Date of Thesis

Spring 2019


Kanzhan, translated at “going to exhibitions,” has emerged as one of the most popular leisure activities in urban China. Contemporary art exhibitions cover a wide range of subjects, including world-renown artists, jewelry and fashion brands, and pop-up museums. More and more visitors are taking art exhibitions experience as a way to exhibit their personal taste, which reflect the rise of middle-class values such as individuality and self-development in China. This paper is an anthropological exploration of the relationship between visitors and art exhibits and what those art exhibitions tell about the new middle class in China.

My research is based on original field research in the summer of 2018 and winter of 2019. I conducted participant observation and semi-structured interviews in art exhibitions in the city of Beijing and Shanghai. Drawing on anthropological theories of cosmopolitanism, body and emotion, and photography and self-presentation, I argue that going to art exhibitions is a critical means of performing and reinforcing one’s middle-class identity and aspirations in contemporary China. As such, the thesis contributes to the anthropological understanding of the role of aesthetics and taste in the production of class.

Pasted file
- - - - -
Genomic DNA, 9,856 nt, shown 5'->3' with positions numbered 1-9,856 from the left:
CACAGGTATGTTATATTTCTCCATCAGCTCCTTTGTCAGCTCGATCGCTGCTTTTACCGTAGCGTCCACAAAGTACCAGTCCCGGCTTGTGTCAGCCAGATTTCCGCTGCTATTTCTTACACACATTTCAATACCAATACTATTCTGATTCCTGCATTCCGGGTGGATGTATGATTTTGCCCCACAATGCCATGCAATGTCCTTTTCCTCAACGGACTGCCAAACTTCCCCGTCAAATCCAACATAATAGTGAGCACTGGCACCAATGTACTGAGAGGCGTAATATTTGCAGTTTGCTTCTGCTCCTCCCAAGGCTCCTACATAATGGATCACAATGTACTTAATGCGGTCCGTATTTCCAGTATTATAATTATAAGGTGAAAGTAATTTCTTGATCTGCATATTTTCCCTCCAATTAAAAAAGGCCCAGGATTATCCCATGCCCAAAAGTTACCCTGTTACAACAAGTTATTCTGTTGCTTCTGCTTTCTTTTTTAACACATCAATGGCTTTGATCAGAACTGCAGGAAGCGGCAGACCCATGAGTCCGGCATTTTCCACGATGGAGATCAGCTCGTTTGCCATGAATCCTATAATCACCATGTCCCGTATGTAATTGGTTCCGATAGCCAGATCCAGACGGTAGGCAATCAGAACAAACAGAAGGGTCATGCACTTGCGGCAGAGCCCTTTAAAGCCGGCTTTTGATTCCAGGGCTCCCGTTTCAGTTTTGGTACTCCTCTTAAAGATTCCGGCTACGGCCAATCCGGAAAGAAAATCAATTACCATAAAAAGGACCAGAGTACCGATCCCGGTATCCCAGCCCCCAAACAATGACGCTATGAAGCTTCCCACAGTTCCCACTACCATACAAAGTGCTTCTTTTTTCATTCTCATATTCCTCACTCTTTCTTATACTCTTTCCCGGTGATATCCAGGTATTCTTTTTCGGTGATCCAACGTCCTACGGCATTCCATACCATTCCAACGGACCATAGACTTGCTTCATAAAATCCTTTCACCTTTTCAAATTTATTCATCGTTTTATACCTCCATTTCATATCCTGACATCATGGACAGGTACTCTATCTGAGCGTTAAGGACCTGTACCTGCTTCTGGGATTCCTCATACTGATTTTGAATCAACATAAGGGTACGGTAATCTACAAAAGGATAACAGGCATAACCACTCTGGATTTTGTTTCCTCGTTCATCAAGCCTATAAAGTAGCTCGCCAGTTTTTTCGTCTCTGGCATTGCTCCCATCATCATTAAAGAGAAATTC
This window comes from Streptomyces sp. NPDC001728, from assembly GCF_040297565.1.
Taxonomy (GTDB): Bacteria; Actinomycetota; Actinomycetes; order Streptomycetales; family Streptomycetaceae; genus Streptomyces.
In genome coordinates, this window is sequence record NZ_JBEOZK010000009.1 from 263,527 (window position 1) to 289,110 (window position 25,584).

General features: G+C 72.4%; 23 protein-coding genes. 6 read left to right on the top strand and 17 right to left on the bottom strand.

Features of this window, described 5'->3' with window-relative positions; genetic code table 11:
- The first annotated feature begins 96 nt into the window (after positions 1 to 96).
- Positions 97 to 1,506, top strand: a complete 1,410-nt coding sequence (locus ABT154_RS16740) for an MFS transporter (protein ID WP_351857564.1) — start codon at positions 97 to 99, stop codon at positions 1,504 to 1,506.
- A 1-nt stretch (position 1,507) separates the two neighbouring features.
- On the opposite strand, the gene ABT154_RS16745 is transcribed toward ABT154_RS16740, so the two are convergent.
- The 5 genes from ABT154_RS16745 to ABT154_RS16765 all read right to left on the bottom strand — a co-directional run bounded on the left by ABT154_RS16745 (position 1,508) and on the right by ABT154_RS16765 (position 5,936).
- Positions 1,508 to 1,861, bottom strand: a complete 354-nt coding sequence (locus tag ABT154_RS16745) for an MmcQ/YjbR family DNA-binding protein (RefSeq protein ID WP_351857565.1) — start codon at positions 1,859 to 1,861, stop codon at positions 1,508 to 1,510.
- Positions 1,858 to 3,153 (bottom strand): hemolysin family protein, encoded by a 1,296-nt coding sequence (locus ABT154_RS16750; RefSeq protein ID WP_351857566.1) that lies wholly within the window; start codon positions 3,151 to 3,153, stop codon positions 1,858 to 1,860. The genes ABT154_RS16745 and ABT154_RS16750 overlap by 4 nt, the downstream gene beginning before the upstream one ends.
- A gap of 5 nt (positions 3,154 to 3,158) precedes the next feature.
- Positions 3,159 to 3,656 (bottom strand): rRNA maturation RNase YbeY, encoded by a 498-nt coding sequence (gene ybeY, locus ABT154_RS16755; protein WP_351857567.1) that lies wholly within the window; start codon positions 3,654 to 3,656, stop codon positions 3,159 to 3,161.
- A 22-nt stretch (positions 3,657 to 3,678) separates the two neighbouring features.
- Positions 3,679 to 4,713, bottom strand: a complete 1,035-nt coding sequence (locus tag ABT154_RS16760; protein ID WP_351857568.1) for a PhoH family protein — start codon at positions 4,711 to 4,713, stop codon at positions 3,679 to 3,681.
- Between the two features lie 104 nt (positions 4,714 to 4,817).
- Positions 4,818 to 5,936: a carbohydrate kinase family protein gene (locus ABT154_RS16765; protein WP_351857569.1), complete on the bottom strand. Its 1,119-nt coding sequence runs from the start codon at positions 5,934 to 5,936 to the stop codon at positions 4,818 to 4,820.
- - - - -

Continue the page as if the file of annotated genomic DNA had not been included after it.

anthropology; art exhibition; China; middle class

Access Type

Honors Thesis

Degree Type

Bachelor of Arts



Minor, Emphasis, or Concentration


First Advisor

Allen Tran

Second Advisor

Stuart Young